Hot Pochettino

Hot Pochettino

Amidst a huge turnout at Wembley in solidarity with the victims of the attacks in Paris, football itself took a backseat last night. But when two young and exciting teams that play contrasting styles clash, no matter what the context, it is difficult for football addicts to not make some mental notes about the game itself. Delle Alli’s smooth transition from club football into the senior national team was definitely a large post-it note stuck on the refrigerator door for later rumination. Less than a year ago, Alli was a breakout local schoolboy at Milton Keynes Dons who replaced leaving skipper Stephen Gleeson as a holding midfielder with an eye for goal in League One. But, of course, that was before Mauricio Pochettino noticed glimpses of a young Englishman with the work-rate and technique to start for Tottenham Hotspurs in him.

Alli is not the first player to be called up to The Three Lions squad while improving tremendously under Pochettino. In his two seasons at Spurs the Argentine, who needed an interpreter during his preceding spell at the St. Mary’s, has also overseen the national team call-ups for Harry Kane, Eric Dier and Ryan Mason. In his debut season at Southampton, Rickie Lambert, Adam Lallana, Jay Rodriguez, Calum Chambers, Nathaniel Clyne and Luke Shaw were called up to the England senior team. That the Saints academy has been the best in England for a while, producing most notably a certain Welsh left-back who exploded as a wide attacker under Harry Redknapp, takes nothing away from this accomplishment.

Mauricio Roberto Pochettino Trossero used to be a centreback in his playing days before he took over as manager at Espanyol, a club where he is a veteran of almost three hundred appearances, in 2009. An Argentine centreback is a pantomime villain in football circles, for their reputation of hard tackling and dirty fouling to stop flowing opposition attacks and Pochettino lived up to this when he gave away a penalty against England in the 2002 FIFA World Cup for English darling David Beckham to convert and send England into the knockout stages. But no one could have quite predicted that he would continue to help the English three World Cups later, albeit in classier fashion.

Pochettino came to England from Espanyol with a mixed record at Espanyol, where he lifted the club from relegation pits in his first season and made them stay in the comforts of the middle of the table for two more seasons before things went a full circle and he left in the November of 2012. The South American with continental European training found refuge at a newly promoted and struggling Southampton and with a minimal transition period in which he made full use of the youth academy and his predecessor Nigel Adkin’s record-breaking signings, a team that comprehensively beat defending champions Manchester City, the SAS Liverpool, and defending European champions Chelsea, was born.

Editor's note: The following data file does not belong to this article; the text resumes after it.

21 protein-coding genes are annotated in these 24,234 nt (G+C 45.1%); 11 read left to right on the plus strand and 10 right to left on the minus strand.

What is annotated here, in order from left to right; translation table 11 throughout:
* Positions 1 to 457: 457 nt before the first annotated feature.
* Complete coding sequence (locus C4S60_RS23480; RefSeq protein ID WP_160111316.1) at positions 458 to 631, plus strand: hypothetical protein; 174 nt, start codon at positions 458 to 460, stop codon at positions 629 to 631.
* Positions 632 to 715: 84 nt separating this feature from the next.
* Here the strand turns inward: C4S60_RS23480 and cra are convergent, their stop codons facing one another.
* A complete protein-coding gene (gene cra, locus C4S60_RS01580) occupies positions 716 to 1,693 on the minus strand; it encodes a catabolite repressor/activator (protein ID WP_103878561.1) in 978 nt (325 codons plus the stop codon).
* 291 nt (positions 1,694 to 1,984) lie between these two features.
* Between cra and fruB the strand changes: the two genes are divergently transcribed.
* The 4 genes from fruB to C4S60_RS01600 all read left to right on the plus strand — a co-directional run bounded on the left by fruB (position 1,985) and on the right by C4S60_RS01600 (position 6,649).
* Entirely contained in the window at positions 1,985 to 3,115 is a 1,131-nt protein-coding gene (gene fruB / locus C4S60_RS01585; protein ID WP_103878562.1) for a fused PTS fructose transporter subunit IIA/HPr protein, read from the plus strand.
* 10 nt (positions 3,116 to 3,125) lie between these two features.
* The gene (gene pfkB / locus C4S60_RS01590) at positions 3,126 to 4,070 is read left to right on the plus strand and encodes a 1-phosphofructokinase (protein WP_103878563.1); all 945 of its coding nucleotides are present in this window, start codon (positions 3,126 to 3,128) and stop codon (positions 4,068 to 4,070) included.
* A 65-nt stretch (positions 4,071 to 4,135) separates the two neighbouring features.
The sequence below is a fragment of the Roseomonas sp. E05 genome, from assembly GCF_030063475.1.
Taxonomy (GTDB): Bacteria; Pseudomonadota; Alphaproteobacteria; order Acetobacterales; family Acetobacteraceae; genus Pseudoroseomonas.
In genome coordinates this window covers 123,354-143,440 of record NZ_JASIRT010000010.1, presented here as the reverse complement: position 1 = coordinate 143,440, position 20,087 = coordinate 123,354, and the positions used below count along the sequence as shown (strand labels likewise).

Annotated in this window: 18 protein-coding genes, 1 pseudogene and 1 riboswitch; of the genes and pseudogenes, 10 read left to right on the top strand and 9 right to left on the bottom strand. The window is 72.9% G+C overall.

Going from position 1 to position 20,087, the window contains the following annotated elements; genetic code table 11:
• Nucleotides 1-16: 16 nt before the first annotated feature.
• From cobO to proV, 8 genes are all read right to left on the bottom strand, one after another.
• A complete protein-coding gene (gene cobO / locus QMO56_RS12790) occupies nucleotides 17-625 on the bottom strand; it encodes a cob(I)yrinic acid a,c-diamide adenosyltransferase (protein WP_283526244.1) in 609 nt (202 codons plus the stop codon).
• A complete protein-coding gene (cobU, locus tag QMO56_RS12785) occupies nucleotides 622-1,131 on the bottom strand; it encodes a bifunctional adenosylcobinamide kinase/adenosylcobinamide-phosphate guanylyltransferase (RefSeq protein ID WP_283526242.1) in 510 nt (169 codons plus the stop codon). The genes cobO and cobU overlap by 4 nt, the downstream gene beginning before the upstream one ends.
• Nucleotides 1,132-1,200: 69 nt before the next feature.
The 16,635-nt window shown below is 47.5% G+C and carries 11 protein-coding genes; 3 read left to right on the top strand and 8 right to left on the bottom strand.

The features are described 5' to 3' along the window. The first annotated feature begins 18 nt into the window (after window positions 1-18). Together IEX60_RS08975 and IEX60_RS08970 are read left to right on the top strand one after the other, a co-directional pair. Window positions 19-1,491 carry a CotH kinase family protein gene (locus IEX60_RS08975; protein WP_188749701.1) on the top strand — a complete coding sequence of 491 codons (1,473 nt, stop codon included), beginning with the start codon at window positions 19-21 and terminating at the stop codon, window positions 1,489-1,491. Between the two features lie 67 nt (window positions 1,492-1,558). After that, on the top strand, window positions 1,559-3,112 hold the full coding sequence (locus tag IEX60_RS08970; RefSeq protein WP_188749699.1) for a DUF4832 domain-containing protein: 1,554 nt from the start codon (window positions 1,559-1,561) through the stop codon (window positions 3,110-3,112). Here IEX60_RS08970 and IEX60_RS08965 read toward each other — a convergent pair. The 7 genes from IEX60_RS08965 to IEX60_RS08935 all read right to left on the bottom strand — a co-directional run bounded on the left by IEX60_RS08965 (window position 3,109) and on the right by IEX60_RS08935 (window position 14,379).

Pochettino’s preferred formation is the contemporary staple 4-2-3-1 where the most important players for the system are the holding midfielders in front of defense. While he guided Southampton to a reasonable 14th place, the best of Pochettino was yet to come. Bulldozing midfielder Victor Wanyama was signed from Celtic to partner Morgan Schneiderlin in midfield and ball-playing  Croatian centreback Dejan Lovren came in from Lyon. These two players revolutionized how Southampton played with Wanyama becoming a defensive enforcer and Lovren becoming the focal point for a team playing out from the back instead of the usual upfield pinging of the ball that cash-strapped teams opt for. But with a talent drain that reinforced traditional balances of bargaining power imminent, a frustrated Poch made the switch to North London where the riches from Gareth Bale’s record transfer were at the risk of being squandered by poor management.

At White Hart Lane, Pochettino dipped into the reserves to give consistent starts to players like Kane and Mason while building a team around the silky feet of Christian Eriksen. Dier and Alli were transferred in for paltry sums while more than twenty contracted players were either released or sold. Vlad Chiriches started making a mess as the ball-playing centreback (much like Lovren after his transfer to Liverpool) and this thrust Dier into first-team action where the former Sporting Lisbon youngster thrived. But midfield remained a problem with Paulinho abandoning his post more often than not to try (and fail) to score goals. Mason and Nabil Bentaleb, a star for Algeria at the preceding World Cup, showed signs of a reliable partnership around the same time Harry Kane revealed himself as the new beacon of hope for English football. Only Chelsea, City, Manchester United and Arsenal finished above Spurs and that was true testament to the remarkable improvements that Pochettino brought to the club.

Injuries to Mason and Bentaleb means Spurs have to play Dier and Alli in midfield but this has looked to be an unlikely improvement more than a stop-gap measure so far. Hijacking Toby Alderweireld’s move to his former club from Atletico Madrid, Pochettino showed glimpses of his maturity as a manager who not only believed in his system but understood the missing pieces he needed for it to work. Toby, Dier and Vertonghen now form a three-man defensive shield that is arguably the best in the league, winning their boss a Premier League Manager of the Month award in September. Tottenham are now a backup striker away from cementing a top four finish and that is an understatement for how good they have become. As long as he keeps supplying exciting local talent who are well-drilled in the responsibilities of their role but at the same time not afraid to let rip when they come up against resolute defending, fans of all clubs can sit back and enjoy a ride on the Pochetrain. Who knows, he might win England a first major trophy in decades in the process.